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The Ant Fauna of a Tropical Rain Forest: Estimating Species Richness Three Different Ways
John T. Longino, Jonathan Coddington and Robert K. Colwell
Vol. 83, No. 3 (Mar., 2002), pp. 689-702
Published by: Wiley
Stable URL: http://www.jstor.org/stable/3071874
Page Count: 14
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Species richness is an important characteristic of ecological communities, but it is difficult to quantify. We report here a thorough inventory of a tropical rain forest ant fauna and use it to evaluate species richness estimators. The study was carried out in ~ 1500 ha of lowland rain forest at La Selva Biological Station, Costa Rica. Diverse methods were used, including canopy fogging, Malaise traps, Berlese samples, Winkler samples, baiting, and manual search. Workers of 437 ant species were encountered. The abundance distribution was clearly lognormal, and the distribution emerged from a veil line with each doubling of sampling effort. Three richness estimates were calculated: the area under the fitted lognormal distribution, the asymptote of the Michaelis-Menten equation fit to the species accumulation curve, and the Incidence-based Coverage Estimator (ICE). The performance of the estimators was evaluated with sample-based rarefaction plots. The inventory was nearly complete because the species accumulation curve approached an asymptote, the richness estimates were very close to the observed species richness, and the uniques and duplicates curves were both declining. None of the richness estimators was stable in sample-based rarefaction plots, but regions of stability of estimators occurred. The explanation of rarity is one key to understanding why richness estimates fail. Fifty-one species (12% of the total) were still uniques (known from only one sample) at the end of the inventory. The rarity of 20 of these species was explained by "edge effects": "methodological edge species" (possibly abundant at the site but difficult to sample because of their microhabitat), and "geographic edge species," known to be common in habitats or regions outside of La Selva. Rarity of 31 species remained unexplained. Most of the 51 rare species were known from additional collections outside of La Selva, either in other parts of Costa Rica or in other countries. Only six species were "global uniques," known to date from only one sample on Earth. The study demonstrates that patterns of species occurrence early in an inventory may be inadequate to estimate species richness, but that relatively complete inventories of species-rich arthropod communities are possible if multiple sampling methods and extensive effort are applied.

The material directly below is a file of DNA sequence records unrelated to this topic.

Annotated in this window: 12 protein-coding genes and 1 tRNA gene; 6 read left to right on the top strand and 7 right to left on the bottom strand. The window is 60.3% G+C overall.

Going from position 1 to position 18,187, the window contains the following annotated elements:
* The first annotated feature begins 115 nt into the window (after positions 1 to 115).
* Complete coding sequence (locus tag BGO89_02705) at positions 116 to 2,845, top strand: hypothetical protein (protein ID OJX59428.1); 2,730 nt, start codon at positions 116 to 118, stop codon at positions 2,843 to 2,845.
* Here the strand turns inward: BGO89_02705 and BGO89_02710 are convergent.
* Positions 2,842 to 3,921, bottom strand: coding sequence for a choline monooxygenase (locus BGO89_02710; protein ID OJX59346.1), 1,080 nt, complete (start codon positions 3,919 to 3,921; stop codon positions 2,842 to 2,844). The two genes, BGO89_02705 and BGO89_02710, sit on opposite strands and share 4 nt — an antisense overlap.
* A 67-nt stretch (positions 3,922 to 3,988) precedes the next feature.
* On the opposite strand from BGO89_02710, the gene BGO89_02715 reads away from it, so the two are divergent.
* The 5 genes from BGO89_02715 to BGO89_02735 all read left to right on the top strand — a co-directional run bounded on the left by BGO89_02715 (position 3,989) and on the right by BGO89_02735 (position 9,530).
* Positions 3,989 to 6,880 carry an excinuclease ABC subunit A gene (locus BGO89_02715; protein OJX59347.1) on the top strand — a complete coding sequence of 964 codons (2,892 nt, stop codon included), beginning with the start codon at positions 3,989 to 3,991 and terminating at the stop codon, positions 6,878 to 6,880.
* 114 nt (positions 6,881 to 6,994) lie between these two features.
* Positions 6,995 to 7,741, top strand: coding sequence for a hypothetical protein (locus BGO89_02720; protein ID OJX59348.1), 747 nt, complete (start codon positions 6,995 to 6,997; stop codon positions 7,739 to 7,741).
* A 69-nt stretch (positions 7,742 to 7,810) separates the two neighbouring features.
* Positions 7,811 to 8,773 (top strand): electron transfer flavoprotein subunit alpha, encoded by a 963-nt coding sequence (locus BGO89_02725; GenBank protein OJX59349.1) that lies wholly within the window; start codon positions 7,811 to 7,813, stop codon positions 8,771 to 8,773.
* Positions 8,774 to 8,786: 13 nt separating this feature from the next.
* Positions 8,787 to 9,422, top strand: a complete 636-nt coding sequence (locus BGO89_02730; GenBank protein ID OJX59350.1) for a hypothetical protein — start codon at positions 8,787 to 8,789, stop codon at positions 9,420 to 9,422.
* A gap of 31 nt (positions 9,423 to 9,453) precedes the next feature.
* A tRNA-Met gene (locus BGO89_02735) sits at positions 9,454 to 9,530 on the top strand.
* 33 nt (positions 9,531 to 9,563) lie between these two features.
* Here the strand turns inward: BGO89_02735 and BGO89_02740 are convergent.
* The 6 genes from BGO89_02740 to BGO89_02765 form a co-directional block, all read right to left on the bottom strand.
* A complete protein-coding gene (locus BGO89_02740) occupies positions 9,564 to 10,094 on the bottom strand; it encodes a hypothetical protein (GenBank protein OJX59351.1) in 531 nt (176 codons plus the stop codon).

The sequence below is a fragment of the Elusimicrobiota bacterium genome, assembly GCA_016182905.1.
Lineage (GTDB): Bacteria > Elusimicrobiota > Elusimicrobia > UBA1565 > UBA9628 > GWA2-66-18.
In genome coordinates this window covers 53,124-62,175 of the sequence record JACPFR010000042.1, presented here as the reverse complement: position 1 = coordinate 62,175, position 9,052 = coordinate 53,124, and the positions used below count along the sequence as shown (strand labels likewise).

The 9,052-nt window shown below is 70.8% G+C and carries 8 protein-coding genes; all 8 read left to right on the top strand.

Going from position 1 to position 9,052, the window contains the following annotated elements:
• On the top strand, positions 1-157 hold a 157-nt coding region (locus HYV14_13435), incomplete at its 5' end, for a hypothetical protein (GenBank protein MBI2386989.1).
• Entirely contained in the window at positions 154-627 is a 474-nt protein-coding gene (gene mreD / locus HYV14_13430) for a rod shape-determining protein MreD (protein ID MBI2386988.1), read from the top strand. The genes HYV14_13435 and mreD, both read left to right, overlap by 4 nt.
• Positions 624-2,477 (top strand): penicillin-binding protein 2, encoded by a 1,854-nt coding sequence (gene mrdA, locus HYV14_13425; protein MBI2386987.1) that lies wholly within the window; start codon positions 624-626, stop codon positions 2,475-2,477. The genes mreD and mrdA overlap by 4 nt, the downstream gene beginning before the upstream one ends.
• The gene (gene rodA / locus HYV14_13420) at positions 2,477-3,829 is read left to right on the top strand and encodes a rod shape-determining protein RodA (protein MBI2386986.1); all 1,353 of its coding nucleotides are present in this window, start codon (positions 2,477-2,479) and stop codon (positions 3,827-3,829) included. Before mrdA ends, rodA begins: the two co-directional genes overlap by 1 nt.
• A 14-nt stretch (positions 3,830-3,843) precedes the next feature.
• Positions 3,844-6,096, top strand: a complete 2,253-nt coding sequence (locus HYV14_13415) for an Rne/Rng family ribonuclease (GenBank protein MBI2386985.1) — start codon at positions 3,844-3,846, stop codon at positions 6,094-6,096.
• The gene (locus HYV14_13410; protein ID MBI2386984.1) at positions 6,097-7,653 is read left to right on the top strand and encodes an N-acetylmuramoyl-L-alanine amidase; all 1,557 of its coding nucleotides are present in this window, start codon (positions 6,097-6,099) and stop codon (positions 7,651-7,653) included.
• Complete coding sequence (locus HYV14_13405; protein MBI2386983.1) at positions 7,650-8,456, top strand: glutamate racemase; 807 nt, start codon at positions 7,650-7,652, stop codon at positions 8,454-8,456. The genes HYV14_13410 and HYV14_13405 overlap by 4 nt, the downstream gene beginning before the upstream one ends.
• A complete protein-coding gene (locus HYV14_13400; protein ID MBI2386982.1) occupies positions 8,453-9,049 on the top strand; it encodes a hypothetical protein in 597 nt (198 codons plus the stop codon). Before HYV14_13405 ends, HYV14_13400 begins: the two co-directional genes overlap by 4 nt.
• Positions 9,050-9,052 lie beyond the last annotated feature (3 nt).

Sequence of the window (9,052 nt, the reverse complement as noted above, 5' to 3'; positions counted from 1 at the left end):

Ecology © 2002 Wiley